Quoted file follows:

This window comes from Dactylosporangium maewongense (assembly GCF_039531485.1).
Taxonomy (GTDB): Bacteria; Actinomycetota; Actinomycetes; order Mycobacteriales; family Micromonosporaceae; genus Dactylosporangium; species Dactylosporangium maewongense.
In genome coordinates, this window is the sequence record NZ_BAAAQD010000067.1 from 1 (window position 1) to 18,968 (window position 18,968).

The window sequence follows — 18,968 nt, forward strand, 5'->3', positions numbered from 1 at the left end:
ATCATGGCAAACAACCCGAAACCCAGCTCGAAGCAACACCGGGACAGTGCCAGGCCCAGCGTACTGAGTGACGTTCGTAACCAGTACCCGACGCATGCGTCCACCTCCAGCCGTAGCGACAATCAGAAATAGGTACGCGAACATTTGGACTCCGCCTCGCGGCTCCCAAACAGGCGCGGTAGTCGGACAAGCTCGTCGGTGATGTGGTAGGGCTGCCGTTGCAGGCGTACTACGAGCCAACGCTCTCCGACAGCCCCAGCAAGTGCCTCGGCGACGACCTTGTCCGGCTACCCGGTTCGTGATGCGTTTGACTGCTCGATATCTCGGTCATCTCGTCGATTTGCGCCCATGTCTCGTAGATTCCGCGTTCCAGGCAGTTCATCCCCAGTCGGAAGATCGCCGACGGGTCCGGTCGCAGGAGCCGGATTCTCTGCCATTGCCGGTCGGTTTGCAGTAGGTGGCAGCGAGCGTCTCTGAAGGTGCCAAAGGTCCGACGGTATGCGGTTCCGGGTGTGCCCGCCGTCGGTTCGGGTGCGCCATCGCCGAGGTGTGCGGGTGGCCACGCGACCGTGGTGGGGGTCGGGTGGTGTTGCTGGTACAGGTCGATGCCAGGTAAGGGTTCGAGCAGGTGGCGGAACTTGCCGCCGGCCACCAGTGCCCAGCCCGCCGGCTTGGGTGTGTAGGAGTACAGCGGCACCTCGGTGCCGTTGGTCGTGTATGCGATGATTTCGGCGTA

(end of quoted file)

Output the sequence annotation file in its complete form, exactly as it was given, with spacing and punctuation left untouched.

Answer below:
This window comes from Dactylosporangium maewongense (assembly GCF_039531485.1).
Taxonomy (GTDB): Bacteria; Actinomycetota; Actinomycetes; order Mycobacteriales; family Micromonosporaceae; genus Dactylosporangium; species Dactylosporangium maewongense.
In genome coordinates, this window is the sequence record NZ_BAAAQD010000067.1 from 1 (window position 1) to 18,968 (window position 18,968).

The window sequence follows — 18,968 nt, forward strand, 5'->3', positions numbered from 1 at the left end:
ATCATGGCAAACAACCCGAAACCCAGCTCGAAGCAACACCGGGACAGTGCCAGGCCCAGCGTACTGAGTGACGTTCGTAACCAGTACCCGACGCATGCGTCCACCTCCAGCCGTAGCGACAATCAGAAATAGGTACGCGAACATTTGGACTCCGCCTCGCGGCTCCCAAACAGGCGCGGTAGTCGGACAAGCTCGTCGGTGATGTGGTAGGGCTGCCGTTGCAGGCGTACTACGAGCCAACGCTCTCCGACAGCCCCAGCAAGTGCCTCGGCGACGACCTTGTCCGGCTACCCGGTTCGTGATGCGTTTGACTGCTCGATATCTCGGTCATCTCGTCGATTTGCGCCCATGTCTCGTAGATTCCGCGTTCCAGGCAGTTCATCCCCAGTCGGAAGATCGCCGACGGGTCCGGTCGCAGGAGCCGGATTCTCTGCCATTGCCGGTCGGTTTGCAGTAGGTGGCAGCGAGCGTCTCTGAAGGTGCCAAAGGTCCGACGGTATGCGGTTCCGGGTGTGCCCGCCGTCGGTTCGGGTGCGCCATCGCCGAGGTGTGCGGGTGGCCACGCGACCGTGGTGGGGGTCGGGTGGTGTTGCTGGTACAGGTCGATGCCAGGTAAGGGTTCGAGCAGGTGGCGGAACTTGCCGCCGGCCACCAGTGCCCAGCCCGCCGGCTTGGGTGTGTAGGAGTACAGCGGCACCTCGGTGCCGTTGGTCGTGTATGCGATGATTTCGGCGTA